Lana Del Rey feels everything. On three albums in less than four years, Del Rey's voice has been angry, sad, vulnerable, frustrated, blissful, and deeply in love. But looking at the woman with perfect hair and bright red lips, as she sing songs about being trapped within her own emotions, and she seems to feel absolutely nothing.
In the video for "High by the Beach," the first single off of her third studio album, Del Rey blithely lounges in a beautiful, expansive beach house. She reads a magazine. She wears a long, flowing night gown and robe. And when the paparazzi arrive on a helicopter to take away that bliss, Del Rey retrieves a hidden machine gun, and shoots them out of the sky.
It's a scene with energy, even when the song lacks it. From a more confessional artist, like Taylor Swift, listeners would have been treated to a kind of blazing frustration outcry track, but on Del Rey's "High by the Beach," it seems almost impossible to get Del Rey to care about her own self-proclaimed problem.
Her song isn't angry, it's filled to the brim with apathy. Lyrically, there's a sadness to "High By the Beach" when Del Rey sings:
Loving you is hard
Being here is harder
You take the wheel.
I don't wanna do this anymore
It's so surreal
I can't survive,
If this is all that's real
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And then her honesty, that terrifying reality, is cut off, as the chorus begins and she sings, "All I wanna do is get high by the beach, get high by the beach, get high."
She lets her listeners in, but only a little—she cuts them off quickly from her own story. It's a hardening that Del Rey has developed between herself and her haters.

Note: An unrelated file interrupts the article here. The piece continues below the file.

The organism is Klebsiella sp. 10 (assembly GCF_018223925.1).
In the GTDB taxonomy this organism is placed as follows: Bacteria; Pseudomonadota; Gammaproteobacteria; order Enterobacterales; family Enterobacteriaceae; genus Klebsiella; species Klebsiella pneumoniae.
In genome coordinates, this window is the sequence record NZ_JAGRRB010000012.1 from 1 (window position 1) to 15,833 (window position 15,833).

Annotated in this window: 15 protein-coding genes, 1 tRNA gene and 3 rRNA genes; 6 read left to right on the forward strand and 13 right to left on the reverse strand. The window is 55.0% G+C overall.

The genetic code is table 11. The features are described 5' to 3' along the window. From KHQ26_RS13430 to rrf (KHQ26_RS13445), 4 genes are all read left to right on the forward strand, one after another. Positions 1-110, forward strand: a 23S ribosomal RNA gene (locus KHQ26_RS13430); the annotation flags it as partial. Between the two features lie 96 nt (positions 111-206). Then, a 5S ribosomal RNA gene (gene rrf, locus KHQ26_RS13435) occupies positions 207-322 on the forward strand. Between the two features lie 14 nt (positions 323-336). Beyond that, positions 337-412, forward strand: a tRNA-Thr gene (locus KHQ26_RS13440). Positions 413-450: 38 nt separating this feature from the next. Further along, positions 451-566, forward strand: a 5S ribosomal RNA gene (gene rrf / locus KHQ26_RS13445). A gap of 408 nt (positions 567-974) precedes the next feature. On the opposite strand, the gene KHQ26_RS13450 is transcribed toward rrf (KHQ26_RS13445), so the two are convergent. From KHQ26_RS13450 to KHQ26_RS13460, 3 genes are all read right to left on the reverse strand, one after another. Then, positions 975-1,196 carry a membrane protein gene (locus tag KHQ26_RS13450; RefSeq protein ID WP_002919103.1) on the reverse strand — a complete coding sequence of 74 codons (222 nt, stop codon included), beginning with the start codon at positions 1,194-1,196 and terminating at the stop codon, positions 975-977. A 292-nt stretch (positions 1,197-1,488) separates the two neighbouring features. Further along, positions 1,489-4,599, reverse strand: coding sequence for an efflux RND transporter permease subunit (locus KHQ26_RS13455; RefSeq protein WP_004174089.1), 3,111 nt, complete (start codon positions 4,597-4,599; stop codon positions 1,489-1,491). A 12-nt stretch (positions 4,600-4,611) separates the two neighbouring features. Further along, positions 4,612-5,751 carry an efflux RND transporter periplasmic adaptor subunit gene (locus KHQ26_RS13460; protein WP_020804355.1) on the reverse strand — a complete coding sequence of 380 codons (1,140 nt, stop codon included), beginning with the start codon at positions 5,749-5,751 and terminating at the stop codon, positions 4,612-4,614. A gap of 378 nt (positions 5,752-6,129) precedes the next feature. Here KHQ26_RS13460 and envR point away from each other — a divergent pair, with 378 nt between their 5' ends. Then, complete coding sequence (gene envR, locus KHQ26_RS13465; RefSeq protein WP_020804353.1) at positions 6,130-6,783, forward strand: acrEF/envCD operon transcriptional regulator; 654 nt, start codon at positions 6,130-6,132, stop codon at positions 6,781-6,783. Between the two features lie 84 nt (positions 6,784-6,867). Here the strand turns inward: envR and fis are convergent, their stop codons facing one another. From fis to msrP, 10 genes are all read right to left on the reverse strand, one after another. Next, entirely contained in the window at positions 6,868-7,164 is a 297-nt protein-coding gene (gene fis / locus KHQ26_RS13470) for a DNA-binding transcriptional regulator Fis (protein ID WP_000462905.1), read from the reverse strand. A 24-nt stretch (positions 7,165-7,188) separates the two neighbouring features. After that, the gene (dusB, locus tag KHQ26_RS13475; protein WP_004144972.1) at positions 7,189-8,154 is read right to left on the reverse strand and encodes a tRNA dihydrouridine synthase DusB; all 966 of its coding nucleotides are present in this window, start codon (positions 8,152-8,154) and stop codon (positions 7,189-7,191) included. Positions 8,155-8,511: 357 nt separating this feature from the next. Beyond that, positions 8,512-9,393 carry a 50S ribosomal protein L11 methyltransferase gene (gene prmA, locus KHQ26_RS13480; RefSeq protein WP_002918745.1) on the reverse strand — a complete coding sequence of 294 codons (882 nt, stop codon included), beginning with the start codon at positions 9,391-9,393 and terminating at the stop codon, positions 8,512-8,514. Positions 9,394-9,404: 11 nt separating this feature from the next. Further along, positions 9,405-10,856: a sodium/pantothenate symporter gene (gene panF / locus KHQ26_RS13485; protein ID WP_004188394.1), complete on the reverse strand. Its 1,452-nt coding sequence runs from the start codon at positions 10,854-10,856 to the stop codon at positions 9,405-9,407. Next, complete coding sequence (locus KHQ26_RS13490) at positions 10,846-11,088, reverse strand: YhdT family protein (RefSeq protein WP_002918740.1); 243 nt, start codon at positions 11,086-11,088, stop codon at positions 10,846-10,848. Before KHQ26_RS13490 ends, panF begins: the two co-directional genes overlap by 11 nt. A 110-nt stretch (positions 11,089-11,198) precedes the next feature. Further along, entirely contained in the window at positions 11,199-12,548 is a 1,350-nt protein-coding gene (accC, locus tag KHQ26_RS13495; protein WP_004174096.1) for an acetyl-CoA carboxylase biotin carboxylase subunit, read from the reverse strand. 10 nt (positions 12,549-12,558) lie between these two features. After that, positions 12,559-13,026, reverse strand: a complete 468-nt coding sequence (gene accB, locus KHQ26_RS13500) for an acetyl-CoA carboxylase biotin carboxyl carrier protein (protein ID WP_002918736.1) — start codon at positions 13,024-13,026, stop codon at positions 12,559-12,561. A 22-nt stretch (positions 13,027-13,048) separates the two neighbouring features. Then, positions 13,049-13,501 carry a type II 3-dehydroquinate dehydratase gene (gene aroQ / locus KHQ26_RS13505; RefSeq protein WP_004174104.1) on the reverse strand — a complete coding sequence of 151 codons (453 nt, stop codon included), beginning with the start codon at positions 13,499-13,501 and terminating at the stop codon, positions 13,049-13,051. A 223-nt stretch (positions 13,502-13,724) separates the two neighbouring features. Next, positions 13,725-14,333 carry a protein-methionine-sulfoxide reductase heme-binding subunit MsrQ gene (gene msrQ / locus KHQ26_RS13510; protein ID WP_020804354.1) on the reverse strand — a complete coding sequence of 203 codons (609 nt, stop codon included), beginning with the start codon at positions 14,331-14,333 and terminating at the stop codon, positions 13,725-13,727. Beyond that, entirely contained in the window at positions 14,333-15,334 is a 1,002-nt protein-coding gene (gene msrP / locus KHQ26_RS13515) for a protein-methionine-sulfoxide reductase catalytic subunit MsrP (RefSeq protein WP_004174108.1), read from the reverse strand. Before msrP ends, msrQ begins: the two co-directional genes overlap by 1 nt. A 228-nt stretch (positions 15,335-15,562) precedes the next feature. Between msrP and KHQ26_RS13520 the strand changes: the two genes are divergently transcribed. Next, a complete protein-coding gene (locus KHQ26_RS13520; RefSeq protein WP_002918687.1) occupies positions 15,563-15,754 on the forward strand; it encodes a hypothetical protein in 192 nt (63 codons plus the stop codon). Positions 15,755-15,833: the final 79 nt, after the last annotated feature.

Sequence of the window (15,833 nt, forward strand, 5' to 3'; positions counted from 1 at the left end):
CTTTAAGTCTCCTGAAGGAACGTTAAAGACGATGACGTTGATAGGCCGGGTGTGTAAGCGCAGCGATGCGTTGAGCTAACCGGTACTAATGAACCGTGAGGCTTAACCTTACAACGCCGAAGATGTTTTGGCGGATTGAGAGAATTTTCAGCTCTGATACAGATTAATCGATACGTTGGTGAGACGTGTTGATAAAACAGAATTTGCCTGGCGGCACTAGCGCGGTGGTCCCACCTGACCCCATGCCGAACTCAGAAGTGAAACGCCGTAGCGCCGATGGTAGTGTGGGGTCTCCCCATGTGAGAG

For years, Del Rey has been scrutinized, gone over with a fine-toothed comb. She's been criticized for her changing hair color, for her weepy music, her name change, and her lack of authenticity. Before Del Rey morphed into a silky-haired emotional indie-pop artist, she was Lizzy Grant—a failed artist lacking a following. Lizzy Grant flopped hard. She was a timid singer. Her songs were too wispy and mostly unrelatable. On stage, she was a disaster.
But in 2010, that girl was swept away, and replaced by a woman who, perhaps, wasn't any more confident, but had learned how to create an outer shell of protection; mean words can't break through. That shell makes her a fairly unapproachable celebrity. In interviews, she plays a role—so built into her performance that it might have actually become real. Or maybe it's just an incredible performance.
But what makes her seem a little fake as a human, is exactly what makes her albums relatable for listeners.
Honeymoons are brief moments in time: A blissful period of happiness and unity, before reality sets in. A young couple in love, focused on each other, without the pressures and fears of savings accounts, and children, and aging parents.
On Lana Del Rey's third studio album, Honeymoon, she has created that blissful moment between the listener and herself.